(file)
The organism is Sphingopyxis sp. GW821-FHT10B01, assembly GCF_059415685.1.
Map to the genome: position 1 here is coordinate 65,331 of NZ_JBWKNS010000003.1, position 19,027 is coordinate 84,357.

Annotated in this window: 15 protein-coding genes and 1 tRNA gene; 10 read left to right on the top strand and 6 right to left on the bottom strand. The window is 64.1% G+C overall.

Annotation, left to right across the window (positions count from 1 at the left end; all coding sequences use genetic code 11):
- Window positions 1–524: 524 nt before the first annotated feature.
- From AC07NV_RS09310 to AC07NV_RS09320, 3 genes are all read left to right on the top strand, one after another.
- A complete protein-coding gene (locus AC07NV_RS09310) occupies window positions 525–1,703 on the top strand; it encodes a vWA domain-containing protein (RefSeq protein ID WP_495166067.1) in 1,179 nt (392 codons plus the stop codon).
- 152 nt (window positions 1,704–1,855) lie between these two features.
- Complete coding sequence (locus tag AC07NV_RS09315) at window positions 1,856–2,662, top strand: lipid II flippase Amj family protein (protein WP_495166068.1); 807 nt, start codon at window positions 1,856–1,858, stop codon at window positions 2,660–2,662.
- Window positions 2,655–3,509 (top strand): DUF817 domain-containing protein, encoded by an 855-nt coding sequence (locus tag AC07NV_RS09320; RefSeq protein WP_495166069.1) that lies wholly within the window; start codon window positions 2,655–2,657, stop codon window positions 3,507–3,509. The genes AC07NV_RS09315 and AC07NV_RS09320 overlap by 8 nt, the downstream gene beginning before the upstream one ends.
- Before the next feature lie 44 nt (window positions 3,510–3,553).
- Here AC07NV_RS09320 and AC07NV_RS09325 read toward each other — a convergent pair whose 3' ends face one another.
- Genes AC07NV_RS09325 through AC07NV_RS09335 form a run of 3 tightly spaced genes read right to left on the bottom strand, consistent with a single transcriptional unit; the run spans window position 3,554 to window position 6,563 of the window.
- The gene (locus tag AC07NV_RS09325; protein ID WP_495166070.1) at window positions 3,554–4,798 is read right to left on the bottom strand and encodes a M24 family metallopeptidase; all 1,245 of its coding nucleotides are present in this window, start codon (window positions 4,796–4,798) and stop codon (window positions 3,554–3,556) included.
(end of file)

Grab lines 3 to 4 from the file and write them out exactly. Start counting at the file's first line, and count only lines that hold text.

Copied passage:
Annotated in this window: 15 protein-coding genes and 1 tRNA gene; 10 read left to right on the top strand and 6 right to left on the bottom strand. The window is 64.1% G+C overall.

Annotation, left to right across the window (positions count from 1 at the left end; all coding sequences use genetic code 11):